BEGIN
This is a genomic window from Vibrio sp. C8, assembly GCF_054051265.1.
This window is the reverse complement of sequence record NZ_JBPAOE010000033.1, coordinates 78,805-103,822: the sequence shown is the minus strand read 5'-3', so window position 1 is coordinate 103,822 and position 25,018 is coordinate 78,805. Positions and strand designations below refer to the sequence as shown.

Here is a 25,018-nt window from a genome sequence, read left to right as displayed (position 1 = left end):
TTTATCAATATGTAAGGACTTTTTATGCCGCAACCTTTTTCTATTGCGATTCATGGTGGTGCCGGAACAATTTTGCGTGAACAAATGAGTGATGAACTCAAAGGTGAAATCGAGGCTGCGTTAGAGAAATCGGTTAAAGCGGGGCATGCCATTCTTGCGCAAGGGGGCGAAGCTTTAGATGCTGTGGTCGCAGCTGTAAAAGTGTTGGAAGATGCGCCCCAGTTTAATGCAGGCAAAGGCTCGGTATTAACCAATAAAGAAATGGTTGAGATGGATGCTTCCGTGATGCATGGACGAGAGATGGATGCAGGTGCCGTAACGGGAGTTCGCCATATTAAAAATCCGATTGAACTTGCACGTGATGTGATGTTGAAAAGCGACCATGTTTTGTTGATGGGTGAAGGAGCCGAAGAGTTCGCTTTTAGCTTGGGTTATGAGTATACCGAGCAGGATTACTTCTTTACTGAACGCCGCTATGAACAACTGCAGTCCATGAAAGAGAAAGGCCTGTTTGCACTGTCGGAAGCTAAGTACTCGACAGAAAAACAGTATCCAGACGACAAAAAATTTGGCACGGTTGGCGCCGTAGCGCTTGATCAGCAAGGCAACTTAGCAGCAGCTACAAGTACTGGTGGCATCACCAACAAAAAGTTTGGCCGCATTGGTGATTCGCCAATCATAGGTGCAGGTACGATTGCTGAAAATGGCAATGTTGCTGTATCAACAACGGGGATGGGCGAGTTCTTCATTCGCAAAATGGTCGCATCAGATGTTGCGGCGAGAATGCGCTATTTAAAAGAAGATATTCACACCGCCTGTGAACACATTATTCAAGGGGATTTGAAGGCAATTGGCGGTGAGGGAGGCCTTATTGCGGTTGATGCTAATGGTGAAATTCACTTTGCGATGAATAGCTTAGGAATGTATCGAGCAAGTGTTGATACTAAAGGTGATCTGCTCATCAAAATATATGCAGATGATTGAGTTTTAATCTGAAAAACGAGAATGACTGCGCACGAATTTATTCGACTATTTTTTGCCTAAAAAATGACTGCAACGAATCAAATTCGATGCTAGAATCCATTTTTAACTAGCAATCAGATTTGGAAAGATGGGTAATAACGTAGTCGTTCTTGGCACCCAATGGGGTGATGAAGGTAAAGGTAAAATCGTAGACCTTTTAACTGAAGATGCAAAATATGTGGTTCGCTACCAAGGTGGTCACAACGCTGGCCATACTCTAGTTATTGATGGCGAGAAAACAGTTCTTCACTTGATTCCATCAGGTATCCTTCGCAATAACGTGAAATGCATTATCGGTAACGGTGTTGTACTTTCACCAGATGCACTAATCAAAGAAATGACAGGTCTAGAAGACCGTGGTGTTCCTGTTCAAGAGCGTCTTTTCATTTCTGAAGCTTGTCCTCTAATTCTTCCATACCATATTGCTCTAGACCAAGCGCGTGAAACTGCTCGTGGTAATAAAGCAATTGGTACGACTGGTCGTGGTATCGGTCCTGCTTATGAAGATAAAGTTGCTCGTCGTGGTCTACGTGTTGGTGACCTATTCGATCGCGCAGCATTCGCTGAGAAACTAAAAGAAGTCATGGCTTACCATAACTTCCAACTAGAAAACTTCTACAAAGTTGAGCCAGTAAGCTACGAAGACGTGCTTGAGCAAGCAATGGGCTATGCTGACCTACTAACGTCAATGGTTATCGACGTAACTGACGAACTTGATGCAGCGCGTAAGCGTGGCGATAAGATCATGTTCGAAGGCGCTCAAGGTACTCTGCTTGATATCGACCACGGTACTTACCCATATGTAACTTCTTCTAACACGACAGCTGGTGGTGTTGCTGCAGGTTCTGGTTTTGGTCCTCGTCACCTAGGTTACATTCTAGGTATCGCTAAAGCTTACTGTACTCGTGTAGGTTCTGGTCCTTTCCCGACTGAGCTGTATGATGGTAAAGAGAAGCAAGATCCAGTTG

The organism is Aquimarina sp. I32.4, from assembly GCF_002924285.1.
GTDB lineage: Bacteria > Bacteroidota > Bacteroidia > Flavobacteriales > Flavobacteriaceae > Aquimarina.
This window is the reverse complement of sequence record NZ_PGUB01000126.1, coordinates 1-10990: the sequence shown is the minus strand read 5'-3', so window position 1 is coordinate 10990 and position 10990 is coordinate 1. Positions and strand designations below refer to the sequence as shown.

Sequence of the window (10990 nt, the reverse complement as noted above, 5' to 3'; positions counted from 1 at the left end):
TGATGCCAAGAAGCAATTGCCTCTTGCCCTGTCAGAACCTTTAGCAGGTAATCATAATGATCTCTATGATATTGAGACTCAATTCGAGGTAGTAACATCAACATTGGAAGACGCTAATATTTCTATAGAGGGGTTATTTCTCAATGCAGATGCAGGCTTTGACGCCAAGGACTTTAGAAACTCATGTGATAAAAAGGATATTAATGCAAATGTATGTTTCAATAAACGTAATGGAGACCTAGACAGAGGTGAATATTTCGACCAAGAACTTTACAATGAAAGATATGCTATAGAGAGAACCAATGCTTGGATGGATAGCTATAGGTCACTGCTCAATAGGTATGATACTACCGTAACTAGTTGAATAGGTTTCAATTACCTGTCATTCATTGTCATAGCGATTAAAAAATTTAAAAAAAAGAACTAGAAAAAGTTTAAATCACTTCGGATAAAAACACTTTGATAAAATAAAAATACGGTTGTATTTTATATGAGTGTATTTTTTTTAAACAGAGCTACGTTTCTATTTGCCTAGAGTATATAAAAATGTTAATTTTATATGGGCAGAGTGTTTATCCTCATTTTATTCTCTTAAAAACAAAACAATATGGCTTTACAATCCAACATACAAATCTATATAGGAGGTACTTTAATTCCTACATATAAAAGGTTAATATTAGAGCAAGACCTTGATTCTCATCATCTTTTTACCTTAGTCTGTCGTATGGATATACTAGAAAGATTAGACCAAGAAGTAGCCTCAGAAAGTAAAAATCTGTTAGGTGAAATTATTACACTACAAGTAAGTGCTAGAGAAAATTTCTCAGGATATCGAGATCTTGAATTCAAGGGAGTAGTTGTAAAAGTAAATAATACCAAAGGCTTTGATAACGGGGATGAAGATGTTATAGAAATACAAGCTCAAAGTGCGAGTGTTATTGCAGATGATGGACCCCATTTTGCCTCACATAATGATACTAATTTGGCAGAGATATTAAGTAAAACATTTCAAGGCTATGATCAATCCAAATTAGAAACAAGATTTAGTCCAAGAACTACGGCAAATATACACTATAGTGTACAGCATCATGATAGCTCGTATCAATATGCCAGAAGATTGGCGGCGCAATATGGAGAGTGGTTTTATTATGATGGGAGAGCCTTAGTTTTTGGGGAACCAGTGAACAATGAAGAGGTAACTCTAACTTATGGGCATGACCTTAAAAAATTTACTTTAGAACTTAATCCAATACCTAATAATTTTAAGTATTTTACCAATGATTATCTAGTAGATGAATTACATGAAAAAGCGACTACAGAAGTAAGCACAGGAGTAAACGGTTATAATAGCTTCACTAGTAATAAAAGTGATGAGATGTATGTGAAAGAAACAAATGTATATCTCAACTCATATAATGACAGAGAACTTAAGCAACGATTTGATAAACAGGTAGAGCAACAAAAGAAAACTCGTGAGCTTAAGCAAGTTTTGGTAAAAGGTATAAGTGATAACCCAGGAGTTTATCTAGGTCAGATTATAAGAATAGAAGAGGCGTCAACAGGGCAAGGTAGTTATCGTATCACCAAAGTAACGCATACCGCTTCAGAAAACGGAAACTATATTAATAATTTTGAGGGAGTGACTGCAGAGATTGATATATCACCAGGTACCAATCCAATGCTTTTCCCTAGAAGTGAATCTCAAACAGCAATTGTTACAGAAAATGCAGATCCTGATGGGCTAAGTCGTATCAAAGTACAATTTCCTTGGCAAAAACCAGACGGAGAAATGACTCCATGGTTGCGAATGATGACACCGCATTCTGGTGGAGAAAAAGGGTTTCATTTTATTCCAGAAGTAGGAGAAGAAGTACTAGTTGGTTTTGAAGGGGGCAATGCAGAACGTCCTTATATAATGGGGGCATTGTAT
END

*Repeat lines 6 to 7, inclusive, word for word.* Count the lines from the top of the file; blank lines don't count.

GTDB lineage: Bacteria > Bacteroidota > Bacteroidia > Flavobacteriales > Flavobacteriaceae > Aquimarina.
This window is the reverse complement of sequence record NZ_PGUB01000126.1, coordinates 1-10990: the sequence shown is the minus strand read 5'-3', so window position 1 is coordinate 10990 and position 10990 is coordinate 1. Positions and strand designations below refer to the sequence as shown.